For the next few weeks let’s explore how the development of the wooden barrel has affected wine and trade.
From 300 B.C to 200 A.D wine and other liquids were carried in the earthenware “amphorae”. Because they were easy to make — and easily disposable — they were ideally suited to a burgeoning trade. The French city of Toulouse is constructed over a mound of clay chards dating from this period.
So where and when did wooden barrels come into use? We could point to the eastern Persian Empires’ use of barrel-like containers, shaped from hollowed-out palm trees, to transport wine. Common wisdom, however, credits the Celts (Gauls) with development of the wooden barrel. While in Northern Italy, Roman historian Strabo observed them storing wine in large barrels. Pliny the Elder made perhaps the first reference of the influence of wood on wine, when he noted that barrels constructed from yew trees made wine poisonous. Amphorae, however, remained the preferred method of transporting wine.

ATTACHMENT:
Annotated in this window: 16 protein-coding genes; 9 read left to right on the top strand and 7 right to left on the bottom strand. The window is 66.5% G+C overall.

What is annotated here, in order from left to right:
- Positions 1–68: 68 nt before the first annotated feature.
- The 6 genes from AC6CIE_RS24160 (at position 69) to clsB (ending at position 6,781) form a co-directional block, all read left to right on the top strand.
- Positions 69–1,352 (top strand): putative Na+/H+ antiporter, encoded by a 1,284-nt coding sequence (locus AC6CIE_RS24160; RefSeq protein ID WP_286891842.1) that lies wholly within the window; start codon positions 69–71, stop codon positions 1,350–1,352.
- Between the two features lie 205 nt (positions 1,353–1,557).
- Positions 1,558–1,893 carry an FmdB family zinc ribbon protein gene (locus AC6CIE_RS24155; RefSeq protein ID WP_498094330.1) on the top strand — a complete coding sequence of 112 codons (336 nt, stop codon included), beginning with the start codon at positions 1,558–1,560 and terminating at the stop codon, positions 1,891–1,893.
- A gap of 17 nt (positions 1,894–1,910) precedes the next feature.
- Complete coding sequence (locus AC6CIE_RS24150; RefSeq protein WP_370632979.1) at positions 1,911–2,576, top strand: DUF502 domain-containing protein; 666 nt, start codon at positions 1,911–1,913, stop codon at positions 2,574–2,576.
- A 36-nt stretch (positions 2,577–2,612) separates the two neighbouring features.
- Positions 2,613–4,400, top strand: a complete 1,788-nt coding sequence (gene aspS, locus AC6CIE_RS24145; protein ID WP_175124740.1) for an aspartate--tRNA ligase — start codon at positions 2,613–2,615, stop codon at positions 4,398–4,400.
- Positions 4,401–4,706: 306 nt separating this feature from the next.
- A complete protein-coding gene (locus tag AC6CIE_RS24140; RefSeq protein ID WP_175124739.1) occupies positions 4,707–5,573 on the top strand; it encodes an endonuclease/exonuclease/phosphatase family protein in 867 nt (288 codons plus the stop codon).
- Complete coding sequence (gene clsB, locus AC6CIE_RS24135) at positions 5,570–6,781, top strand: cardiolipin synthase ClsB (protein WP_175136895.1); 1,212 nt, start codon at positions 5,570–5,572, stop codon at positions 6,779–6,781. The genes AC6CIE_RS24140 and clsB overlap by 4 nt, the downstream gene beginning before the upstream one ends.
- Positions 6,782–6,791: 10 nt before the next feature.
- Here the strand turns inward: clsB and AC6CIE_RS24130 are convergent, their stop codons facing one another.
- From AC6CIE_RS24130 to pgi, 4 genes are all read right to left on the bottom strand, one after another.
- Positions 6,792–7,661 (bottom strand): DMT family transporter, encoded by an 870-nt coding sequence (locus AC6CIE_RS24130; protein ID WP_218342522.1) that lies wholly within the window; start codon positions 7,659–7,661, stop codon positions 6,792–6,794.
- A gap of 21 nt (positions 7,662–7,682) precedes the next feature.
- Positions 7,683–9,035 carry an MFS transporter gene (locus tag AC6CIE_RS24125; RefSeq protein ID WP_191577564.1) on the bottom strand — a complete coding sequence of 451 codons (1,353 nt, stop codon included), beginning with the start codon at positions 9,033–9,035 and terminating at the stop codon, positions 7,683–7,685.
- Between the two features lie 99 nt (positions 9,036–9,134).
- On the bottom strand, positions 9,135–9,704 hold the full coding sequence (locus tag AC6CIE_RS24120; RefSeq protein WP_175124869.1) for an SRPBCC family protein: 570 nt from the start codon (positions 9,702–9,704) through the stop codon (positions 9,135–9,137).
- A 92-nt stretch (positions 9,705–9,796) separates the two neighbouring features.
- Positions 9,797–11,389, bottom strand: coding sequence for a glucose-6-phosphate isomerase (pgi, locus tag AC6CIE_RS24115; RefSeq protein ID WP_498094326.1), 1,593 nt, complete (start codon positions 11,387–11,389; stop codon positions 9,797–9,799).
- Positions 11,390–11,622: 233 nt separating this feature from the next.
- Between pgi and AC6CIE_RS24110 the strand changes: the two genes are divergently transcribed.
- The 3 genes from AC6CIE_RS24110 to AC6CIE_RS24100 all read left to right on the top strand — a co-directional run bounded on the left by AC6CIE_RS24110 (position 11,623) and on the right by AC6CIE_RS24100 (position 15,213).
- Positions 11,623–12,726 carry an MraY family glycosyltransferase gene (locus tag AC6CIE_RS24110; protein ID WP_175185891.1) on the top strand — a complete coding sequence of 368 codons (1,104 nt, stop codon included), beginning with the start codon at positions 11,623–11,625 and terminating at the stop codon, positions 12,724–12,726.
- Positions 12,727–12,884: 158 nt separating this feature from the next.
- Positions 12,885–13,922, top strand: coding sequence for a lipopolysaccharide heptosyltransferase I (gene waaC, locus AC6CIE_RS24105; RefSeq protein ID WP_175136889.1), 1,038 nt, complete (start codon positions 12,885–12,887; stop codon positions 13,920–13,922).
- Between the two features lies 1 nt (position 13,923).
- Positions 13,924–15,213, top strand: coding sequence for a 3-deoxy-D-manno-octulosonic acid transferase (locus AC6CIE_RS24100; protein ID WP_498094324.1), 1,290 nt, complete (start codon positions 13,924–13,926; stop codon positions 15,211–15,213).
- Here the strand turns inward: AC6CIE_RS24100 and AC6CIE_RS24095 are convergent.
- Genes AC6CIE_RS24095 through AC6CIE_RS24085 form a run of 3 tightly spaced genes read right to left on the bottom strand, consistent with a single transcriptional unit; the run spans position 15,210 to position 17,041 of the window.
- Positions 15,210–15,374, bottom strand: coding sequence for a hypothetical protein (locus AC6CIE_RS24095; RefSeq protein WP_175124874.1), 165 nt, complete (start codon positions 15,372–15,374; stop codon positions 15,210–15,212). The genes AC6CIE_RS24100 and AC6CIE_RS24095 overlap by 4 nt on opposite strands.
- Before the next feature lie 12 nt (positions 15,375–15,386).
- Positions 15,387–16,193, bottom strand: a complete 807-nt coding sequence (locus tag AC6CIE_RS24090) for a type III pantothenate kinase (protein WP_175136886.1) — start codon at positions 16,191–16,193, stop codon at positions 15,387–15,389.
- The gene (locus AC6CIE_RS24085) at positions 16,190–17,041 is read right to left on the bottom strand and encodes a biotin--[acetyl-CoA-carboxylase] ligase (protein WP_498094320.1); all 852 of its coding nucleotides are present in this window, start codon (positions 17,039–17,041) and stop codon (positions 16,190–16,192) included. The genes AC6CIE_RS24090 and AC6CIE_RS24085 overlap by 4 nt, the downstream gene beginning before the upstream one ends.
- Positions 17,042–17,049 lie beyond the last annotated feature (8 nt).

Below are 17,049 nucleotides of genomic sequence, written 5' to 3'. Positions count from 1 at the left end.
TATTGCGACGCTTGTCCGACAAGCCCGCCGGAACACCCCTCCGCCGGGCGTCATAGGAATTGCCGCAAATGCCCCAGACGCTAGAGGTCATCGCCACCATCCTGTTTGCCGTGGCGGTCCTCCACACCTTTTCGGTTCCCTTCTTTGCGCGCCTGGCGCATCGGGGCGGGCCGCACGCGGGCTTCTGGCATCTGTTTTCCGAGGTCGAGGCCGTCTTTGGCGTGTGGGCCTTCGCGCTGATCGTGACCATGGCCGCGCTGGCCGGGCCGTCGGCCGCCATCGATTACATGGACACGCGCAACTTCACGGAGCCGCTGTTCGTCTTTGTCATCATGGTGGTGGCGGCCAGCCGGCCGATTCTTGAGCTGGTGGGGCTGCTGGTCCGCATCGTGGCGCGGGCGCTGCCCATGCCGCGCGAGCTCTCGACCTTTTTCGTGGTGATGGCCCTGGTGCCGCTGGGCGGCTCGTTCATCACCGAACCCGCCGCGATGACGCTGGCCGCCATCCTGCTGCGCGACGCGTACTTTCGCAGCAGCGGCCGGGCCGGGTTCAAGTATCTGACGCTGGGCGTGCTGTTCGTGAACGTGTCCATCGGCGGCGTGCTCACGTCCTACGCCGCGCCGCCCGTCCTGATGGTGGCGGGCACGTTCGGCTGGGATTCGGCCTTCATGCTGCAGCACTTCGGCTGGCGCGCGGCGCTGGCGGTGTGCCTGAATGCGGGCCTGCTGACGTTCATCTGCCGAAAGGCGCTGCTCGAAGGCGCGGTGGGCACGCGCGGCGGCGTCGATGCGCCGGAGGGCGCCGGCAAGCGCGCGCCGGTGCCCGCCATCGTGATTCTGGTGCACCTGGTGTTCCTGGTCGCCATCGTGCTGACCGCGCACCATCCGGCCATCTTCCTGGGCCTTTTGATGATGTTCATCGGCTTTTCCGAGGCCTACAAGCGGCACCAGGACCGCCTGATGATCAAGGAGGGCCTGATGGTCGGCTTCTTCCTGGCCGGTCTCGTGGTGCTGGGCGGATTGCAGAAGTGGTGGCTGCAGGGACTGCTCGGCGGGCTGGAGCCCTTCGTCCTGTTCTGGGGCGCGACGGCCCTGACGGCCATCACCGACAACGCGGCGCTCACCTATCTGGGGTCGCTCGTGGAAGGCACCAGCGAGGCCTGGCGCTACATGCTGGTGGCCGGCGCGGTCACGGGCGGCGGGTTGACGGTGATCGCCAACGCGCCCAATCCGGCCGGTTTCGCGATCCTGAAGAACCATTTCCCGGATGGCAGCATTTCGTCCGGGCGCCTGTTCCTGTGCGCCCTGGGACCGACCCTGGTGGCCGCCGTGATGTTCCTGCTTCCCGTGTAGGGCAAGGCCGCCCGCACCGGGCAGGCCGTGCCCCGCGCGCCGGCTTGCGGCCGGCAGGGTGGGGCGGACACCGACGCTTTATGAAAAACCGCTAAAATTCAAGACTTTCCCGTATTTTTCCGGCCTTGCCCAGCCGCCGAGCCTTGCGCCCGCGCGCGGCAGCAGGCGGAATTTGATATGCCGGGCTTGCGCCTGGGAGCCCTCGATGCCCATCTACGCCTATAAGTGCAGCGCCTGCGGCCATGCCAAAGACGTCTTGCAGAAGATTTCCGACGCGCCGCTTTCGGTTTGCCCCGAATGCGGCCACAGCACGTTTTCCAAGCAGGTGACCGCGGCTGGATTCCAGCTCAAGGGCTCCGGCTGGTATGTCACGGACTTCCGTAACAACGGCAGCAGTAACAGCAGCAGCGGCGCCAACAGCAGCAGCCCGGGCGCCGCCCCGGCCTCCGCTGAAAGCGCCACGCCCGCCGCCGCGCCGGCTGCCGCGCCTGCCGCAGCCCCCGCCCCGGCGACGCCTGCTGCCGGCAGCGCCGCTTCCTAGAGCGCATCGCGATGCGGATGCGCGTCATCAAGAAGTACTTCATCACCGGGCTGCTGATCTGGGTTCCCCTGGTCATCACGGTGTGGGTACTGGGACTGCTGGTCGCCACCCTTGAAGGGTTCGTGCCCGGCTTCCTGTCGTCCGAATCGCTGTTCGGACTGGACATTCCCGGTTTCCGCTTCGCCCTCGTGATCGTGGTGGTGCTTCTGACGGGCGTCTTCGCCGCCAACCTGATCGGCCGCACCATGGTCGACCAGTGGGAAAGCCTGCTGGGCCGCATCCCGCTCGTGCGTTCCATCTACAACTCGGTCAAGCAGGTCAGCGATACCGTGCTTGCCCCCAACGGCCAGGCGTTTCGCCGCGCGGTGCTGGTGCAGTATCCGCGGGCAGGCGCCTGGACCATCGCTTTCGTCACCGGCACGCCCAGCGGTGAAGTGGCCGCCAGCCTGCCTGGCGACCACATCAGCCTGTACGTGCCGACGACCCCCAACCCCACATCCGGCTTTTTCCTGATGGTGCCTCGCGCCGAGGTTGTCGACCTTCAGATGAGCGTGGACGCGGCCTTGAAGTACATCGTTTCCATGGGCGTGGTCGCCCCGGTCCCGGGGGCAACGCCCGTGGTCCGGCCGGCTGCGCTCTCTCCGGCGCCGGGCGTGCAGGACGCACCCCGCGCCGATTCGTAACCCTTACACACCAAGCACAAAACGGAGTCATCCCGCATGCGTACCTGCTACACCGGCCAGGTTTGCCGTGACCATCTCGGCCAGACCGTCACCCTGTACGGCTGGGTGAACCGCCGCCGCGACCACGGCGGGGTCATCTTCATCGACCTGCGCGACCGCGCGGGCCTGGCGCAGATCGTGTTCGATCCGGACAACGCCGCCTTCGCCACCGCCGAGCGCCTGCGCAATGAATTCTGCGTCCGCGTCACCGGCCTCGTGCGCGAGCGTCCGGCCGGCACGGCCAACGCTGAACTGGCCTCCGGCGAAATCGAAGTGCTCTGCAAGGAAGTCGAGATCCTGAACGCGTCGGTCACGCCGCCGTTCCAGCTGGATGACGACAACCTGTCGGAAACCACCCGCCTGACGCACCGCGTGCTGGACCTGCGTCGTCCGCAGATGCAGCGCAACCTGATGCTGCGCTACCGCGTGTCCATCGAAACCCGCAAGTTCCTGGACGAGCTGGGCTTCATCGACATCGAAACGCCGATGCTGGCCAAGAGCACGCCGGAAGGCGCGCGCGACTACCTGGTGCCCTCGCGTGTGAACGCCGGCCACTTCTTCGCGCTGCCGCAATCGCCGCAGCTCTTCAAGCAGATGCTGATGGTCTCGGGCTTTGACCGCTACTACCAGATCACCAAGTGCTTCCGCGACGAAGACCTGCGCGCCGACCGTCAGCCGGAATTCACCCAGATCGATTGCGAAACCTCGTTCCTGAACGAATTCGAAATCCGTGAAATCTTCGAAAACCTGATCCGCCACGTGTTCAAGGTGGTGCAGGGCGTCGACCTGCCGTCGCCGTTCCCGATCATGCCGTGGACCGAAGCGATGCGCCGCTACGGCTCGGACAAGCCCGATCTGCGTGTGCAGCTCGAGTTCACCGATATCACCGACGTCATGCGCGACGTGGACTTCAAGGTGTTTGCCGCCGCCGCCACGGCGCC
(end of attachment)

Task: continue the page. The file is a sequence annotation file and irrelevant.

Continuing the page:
Why the barrel came into favor began with the Roman conquest of what is now France, Switzerland and Belgium. These actions required moving away from major rivers with their comparative ease of bulk transport. Amphorae are made from clay and are incredibly heavy. Barrels, on the other hand, are crafted from wood which is lighter and, because of their design, can be rolled along by a single man. When you carry all the supplies necessary for a campaign Into an unknown interior, the weight and design advantage was readily apparent to the Roman Legions. Archaeological remains of Roman barrels are not common, since wood decays over time. But fragments have been uncovered as far north as Hadrian’s Wall in England.
Next week we will continue this series on wood and wine.
If you want to try unique wines, drive down to Cape Vesey and taste the wines of Del-Gatto Estates Winery. All their wines are crafted from 100% estate-grown fruit, from varietals you might not recognize. The results, nevertheless, are eye-opening and lip-smacking good.
This family operated winery produces a selection of wines to accommodate all palates. They range from a luscious off-dry Vidal (retailing at $16.00) to a full-bodied red made from the Leon Millot grape ($20.00).
Pat Del-Gatto, winemaker and defacto jack-of-all-trades, is not averse to harnessing the energies of his family throughout the year, in the interest of this gem of a vineyard. These wines are made in small lots and are only available at the vineyard located on 3609 County Rd. 8, in Cape Vesey.
Wines of the County is featured every week in The Times and on the East & Main Bistro website.